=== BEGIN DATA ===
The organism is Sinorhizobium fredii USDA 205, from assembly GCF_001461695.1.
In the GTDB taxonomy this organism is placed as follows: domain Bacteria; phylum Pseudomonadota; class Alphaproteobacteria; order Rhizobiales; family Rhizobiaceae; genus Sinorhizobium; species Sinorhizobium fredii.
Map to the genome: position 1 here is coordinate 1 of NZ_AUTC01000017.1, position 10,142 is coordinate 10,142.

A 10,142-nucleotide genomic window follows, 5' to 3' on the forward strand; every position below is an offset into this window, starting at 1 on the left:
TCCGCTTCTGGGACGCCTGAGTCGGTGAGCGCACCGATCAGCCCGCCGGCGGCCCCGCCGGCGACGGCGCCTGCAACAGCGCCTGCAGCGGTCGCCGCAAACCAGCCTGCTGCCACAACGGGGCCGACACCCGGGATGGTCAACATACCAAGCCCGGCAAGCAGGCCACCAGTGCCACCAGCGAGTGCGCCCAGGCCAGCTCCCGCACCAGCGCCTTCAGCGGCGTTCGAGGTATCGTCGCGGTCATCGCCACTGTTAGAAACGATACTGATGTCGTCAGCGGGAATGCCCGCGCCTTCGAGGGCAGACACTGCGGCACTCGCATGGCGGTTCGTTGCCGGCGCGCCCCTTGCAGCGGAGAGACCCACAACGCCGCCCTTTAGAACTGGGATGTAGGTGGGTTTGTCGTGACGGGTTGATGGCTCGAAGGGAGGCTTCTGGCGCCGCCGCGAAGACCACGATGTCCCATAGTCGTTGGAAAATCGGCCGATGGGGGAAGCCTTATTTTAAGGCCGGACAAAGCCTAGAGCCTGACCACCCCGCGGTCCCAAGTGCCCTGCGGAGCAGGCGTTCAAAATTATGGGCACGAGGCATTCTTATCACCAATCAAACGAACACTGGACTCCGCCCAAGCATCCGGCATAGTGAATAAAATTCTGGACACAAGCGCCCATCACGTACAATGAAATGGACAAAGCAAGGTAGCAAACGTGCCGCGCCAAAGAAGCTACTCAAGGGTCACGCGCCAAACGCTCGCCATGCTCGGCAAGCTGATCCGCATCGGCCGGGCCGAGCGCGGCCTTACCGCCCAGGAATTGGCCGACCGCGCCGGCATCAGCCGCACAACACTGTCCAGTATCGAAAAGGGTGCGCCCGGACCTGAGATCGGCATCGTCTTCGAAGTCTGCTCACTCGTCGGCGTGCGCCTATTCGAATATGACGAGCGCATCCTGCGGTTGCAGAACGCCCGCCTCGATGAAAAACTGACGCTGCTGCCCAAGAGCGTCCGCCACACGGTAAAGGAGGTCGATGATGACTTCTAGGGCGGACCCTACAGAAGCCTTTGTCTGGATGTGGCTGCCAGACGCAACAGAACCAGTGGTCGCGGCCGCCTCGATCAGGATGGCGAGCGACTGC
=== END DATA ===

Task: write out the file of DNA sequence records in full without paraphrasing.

The organism is Sinorhizobium fredii USDA 205, from assembly GCF_001461695.1.
In the GTDB taxonomy this organism is placed as follows: domain Bacteria; phylum Pseudomonadota; class Alphaproteobacteria; order Rhizobiales; family Rhizobiaceae; genus Sinorhizobium; species Sinorhizobium fredii.
Map to the genome: position 1 here is coordinate 1 of NZ_AUTC01000017.1, position 10,142 is coordinate 10,142.

A 10,142-nucleotide genomic window follows, 5' to 3' on the forward strand; every position below is an offset into this window, starting at 1 on the left:
TCCGCTTCTGGGACGCCTGAGTCGGTGAGCGCACCGATCAGCCCGCCGGCGGCCCCGCCGGCGACGGCGCCTGCAACAGCGCCTGCAGCGGTCGCCGCAAACCAGCCTGCTGCCACAACGGGGCCGACACCCGGGATGGTCAACATACCAAGCCCGGCAAGCAGGCCACCAGTGCCACCAGCGAGTGCGCCCAGGCCAGCTCCCGCACCAGCGCCTTCAGCGGCGTTCGAGGTATCGTCGCGGTCATCGCCACTGTTAGAAACGATACTGATGTCGTCAGCGGGAATGCCCGCGCCTTCGAGGGCAGACACTGCGGCACTCGCATGGCGGTTCGTTGCCGGCGCGCCCCTTGCAGCGGAGAGACCCACAACGCCGCCCTTTAGAACTGGGATGTAGGTGGGTTTGTCGTGACGGGTTGATGGCTCGAAGGGAGGCTTCTGGCGCCGCCGCGAAGACCACGATGTCCCATAGTCGTTGGAAAATCGGCCGATGGGGGAAGCCTTATTTTAAGGCCGGACAAAGCCTAGAGCCTGACCACCCCGCGGTCCCAAGTGCCCTGCGGAGCAGGCGTTCAAAATTATGGGCACGAGGCATTCTTATCACCAATCAAACGAACACTGGACTCCGCCCAAGCATCCGGCATAGTGAATAAAATTCTGGACACAAGCGCCCATCACGTACAATGAAATGGACAAAGCAAGGTAGCAAACGTGCCGCGCCAAAGAAGCTACTCAAGGGTCACGCGCCAAACGCTCGCCATGCTCGGCAAGCTGATCCGCATCGGCCGGGCCGAGCGCGGCCTTACCGCCCAGGAATTGGCCGACCGCGCCGGCATCAGCCGCACAACACTGTCCAGTATCGAAAAGGGTGCGCCCGGACCTGAGATCGGCATCGTCTTCGAAGTCTGCTCACTCGTCGGCGTGCGCCTATTCGAATATGACGAGCGCATCCTGCGGTTGCAGAACGCCCGCCTCGATGAAAAACTGACGCTGCTGCCCAAGAGCGTCCGCCACACGGTAAAGGAGGTCGATGATGACTTCTAGGGCGGACCCTACAGAAGCCTTTGTCTGGATGTGGCTGCCAGACGCAACAGAACCAGTGGTCGCGGCCGCCTCGATCAGGATGGCGAGCGACTGC